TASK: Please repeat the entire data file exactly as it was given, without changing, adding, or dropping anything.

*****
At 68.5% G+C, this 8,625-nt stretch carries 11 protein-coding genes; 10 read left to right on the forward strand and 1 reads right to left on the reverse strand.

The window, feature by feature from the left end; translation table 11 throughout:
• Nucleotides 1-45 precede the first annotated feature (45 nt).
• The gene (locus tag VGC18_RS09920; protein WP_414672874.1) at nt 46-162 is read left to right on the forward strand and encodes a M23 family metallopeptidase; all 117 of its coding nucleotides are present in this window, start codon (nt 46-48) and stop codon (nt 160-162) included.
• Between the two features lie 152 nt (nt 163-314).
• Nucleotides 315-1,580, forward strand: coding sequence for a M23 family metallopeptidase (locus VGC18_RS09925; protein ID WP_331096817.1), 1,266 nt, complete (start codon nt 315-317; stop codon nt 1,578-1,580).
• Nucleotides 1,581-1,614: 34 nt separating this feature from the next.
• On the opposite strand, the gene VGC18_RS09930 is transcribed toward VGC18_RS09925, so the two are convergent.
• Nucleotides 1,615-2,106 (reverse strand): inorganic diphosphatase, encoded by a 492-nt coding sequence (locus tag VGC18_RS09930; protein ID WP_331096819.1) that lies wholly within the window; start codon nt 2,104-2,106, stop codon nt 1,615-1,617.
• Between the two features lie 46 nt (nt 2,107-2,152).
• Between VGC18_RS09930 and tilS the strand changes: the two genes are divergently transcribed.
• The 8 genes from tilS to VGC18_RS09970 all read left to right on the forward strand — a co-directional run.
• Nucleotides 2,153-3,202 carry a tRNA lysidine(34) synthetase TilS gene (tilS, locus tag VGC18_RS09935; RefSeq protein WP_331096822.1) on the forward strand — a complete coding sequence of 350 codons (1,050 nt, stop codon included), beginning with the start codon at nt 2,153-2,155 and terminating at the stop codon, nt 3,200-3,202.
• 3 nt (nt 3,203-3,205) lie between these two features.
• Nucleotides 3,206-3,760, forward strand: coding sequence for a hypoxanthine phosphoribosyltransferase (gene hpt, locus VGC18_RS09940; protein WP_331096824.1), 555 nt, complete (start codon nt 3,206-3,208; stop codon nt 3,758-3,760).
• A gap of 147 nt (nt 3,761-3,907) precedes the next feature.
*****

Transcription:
At 68.5% G+C, this 8,625-nt stretch carries 11 protein-coding genes; 10 read left to right on the forward strand and 1 reads right to left on the reverse strand.

The window, feature by feature from the left end; translation table 11 throughout:
• Nucleotides 1-45 precede the first annotated feature (45 nt).
• The gene (locus tag VGC18_RS09920; protein WP_414672874.1) at nt 46-162 is read left to right on the forward strand and encodes a M23 family metallopeptidase; all 117 of its coding nucleotides are present in this window, start codon (nt 46-48) and stop codon (nt 160-162) included.
• Between the two features lie 152 nt (nt 163-314).
• Nucleotides 315-1,580, forward strand: coding sequence for a M23 family metallopeptidase (locus VGC18_RS09925; protein ID WP_331096817.1), 1,266 nt, complete (start codon nt 315-317; stop codon nt 1,578-1,580).
• Nucleotides 1,581-1,614: 34 nt separating this feature from the next.
• On the opposite strand, the gene VGC18_RS09930 is transcribed toward VGC18_RS09925, so the two are convergent.
• Nucleotides 1,615-2,106 (reverse strand): inorganic diphosphatase, encoded by a 492-nt coding sequence (locus tag VGC18_RS09930; protein ID WP_331096819.1) that lies wholly within the window; start codon nt 2,104-2,106, stop codon nt 1,615-1,617.
• Between the two features lie 46 nt (nt 2,107-2,152).
• Between VGC18_RS09930 and tilS the strand changes: the two genes are divergently transcribed.
• The 8 genes from tilS to VGC18_RS09970 all read left to right on the forward strand — a co-directional run.
• Nucleotides 2,153-3,202 carry a tRNA lysidine(34) synthetase TilS gene (tilS, locus tag VGC18_RS09935; RefSeq protein WP_331096822.1) on the forward strand — a complete coding sequence of 350 codons (1,050 nt, stop codon included), beginning with the start codon at nt 2,153-2,155 and terminating at the stop codon, nt 3,200-3,202.
• 3 nt (nt 3,203-3,205) lie between these two features.
• Nucleotides 3,206-3,760, forward strand: coding sequence for a hypoxanthine phosphoribosyltransferase (gene hpt, locus VGC18_RS09940; protein WP_331096824.1), 555 nt, complete (start codon nt 3,206-3,208; stop codon nt 3,758-3,760).
• A gap of 147 nt (nt 3,761-3,907) precedes the next feature.